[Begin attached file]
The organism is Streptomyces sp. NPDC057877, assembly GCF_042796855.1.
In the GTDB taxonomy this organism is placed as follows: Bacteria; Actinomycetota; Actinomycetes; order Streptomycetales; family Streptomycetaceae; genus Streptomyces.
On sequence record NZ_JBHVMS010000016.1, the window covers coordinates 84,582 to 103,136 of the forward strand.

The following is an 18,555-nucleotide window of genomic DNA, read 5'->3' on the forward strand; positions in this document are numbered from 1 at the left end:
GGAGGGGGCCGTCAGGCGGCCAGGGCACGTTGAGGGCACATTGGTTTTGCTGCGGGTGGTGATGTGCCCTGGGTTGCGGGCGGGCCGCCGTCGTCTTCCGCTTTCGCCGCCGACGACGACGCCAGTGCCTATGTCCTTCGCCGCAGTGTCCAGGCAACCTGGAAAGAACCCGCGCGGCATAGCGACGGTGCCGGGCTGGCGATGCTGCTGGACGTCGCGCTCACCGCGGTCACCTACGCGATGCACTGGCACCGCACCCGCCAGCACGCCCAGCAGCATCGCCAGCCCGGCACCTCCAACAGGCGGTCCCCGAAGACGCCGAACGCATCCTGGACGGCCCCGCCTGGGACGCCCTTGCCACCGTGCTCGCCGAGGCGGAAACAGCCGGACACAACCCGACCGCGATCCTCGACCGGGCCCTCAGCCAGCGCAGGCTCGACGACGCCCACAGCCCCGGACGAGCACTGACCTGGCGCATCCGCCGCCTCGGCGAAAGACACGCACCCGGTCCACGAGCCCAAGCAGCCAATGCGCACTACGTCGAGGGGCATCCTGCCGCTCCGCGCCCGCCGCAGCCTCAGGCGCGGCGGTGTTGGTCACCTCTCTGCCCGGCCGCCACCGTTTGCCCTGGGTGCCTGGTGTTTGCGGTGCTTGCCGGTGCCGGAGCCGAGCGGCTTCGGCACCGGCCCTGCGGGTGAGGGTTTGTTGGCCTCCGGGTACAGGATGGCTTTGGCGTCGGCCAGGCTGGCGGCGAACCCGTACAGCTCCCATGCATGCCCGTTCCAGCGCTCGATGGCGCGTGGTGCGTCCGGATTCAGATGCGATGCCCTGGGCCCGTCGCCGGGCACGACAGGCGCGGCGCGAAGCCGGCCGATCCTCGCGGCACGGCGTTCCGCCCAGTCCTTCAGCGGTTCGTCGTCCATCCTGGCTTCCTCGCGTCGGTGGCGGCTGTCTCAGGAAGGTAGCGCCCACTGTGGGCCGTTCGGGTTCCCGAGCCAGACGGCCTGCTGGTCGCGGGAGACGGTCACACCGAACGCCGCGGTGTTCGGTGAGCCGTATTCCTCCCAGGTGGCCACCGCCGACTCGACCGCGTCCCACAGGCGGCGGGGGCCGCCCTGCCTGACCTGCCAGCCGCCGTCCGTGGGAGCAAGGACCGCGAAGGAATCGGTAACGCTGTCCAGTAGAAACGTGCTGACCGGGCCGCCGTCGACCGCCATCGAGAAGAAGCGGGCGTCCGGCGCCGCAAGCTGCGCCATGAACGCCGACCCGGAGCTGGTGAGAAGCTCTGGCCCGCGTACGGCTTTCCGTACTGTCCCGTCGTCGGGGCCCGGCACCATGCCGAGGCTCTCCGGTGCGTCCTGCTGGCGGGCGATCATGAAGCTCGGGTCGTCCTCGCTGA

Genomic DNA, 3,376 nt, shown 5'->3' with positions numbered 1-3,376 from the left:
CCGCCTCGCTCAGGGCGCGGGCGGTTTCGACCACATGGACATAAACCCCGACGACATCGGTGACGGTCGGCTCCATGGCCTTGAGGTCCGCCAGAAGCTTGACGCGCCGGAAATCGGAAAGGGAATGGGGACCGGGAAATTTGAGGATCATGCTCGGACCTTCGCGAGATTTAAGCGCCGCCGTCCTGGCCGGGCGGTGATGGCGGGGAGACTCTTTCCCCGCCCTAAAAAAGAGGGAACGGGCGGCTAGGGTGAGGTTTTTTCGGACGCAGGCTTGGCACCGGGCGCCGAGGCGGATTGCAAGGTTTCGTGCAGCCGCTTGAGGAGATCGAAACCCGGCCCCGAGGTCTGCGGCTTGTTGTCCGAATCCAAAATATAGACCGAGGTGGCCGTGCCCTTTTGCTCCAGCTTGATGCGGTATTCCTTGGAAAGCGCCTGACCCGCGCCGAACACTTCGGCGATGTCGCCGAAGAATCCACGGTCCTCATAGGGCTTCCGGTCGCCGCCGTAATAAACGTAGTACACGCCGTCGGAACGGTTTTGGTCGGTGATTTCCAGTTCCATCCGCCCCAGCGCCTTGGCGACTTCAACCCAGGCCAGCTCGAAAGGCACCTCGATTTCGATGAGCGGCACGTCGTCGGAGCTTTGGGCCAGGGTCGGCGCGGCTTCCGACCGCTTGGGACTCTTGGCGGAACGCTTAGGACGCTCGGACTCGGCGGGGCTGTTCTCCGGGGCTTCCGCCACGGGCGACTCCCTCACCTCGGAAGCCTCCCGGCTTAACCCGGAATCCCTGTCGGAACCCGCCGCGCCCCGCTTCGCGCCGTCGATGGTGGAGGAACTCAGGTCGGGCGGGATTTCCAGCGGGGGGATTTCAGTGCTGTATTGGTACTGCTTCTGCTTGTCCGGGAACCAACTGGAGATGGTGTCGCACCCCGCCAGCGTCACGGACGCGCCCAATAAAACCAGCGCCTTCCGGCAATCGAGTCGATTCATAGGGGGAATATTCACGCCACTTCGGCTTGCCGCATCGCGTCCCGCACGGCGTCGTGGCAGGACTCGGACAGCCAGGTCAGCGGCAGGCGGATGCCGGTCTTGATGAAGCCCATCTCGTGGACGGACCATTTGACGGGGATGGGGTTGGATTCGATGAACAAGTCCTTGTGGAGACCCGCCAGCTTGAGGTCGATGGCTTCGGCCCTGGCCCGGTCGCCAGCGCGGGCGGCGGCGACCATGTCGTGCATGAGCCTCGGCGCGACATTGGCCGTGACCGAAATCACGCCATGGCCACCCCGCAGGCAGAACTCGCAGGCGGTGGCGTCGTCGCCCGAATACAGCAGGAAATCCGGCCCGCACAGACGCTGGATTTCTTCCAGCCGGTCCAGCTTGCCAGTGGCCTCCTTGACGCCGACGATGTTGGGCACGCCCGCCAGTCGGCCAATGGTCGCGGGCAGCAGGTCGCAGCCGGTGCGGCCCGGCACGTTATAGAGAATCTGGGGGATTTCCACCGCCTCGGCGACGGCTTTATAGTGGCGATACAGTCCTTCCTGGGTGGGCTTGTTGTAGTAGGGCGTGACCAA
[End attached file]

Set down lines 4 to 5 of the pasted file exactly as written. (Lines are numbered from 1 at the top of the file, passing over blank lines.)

The following is an 18,555-nucleotide window of genomic DNA, read 5'->3' on the forward strand; positions in this document are numbered from 1 at the left end:
GGAGGGGGCCGTCAGGCGGCCAGGGCACGTTGAGGGCACATTGGTTTTGCTGCGGGTGGTGATGTGCCCTGGGTTGCGGGCGGGCCGCCGTCGTCTTCCGCTTTCGCCGCCGACGACGACGCCAGTGCCTATGTCCTTCGCCGCAGTGTCCAGGCAACCTGGAAAGAACCCGCGCGGCATAGCGACGGTGCCGGGCTGGCGATGCTGCTGGACGTCGCGCTCACCGCGGTCACCTACGCGATGCACTGGCACCGCACCCGCCAGCACGCCCAGCAGCATCGCCAGCCCGGCACCTCCAACAGGCGGTCCCCGAAGACGCCGAACGCATCCTGGACGGCCCCGCCTGGGACGCCCTTGCCACCGTGCTCGCCGAGGCGGAAACAGCCGGACACAACCCGACCGCGATCCTCGACCGGGCCCTCAGCCAGCGCAGGCTCGACGACGCCCACAGCCCCGGACGAGCACTGACCTGGCGCATCCGCCGCCTCGGCGAAAGACACGCACCCGGTCCACGAGCCCAAGCAGCCAATGCGCACTACGTCGAGGGGCATCCTGCCGCTCCGCGCCCGCCGCAGCCTCAGGCGCGGCGGTGTTGGTCACCTCTCTGCCCGGCCGCCACCGTTTGCCCTGGGTGCCTGGTGTTTGCGGTGCTTGCCGGTGCCGGAGCCGAGCGGCTTCGGCACCGGCCCTGCGGGTGAGGGTTTGTTGGCCTCCGGGTACAGGATGGCTTTGGCGTCGGCCAGGCTGGCGGCGAACCCGTACAGCTCCCATGCATGCCCGTTCCAGCGCTCGATGGCGCGTGGTGCGTCCGGATTCAGATGCGATGCCCTGGGCCCGTCGCCGGGCACGACAGGCGCGGCGCGAAGCCGGCCGATCCTCGCGGCACGGCGTTCCGCCCAGTCCTTCAGCGGTTCGTCGTCCATCCTGGCTTCCTCGCGTCGGTGGCGGCTGTCTCAGGAAGGTAGCGCCCACTGTGGGCCGTTCGGGTTCCCGAGCCAGACGGCCTGCTGGTCGCGGGAGACGGTCACACCGAACGCCGCGGTGTTCGGTGAGCCGTATTCCTCCCAGGTGGCCACCGCCGACTCGACCGCGTCCCACAGGCGGCGGGGGCCGCCCTGCCTGACCTGCCAGCCGCCGTCCGTGGGAGCAAGGACCGCGAAGGAATCGGTAACGCTGTCCAGTAGAAACGTGCTGACCGGGCCGCCGTCGACCGCCATCGAGAAGAAGCGGGCGTCCGGCGCCGCAAGCTGCGCCATGAACGCCGACCCGGAGCTGGTGAGAAGCTCTGGCCCGCGTACGGCTTTCCGTACTGTCCCGTCGTCGGGGCCCGGCACCATGCCGAGGCTCTCCGGTGCGTCCTGCTGGCGGGCGATCATGAAGCTCGGGTCGTCCTCGCTGA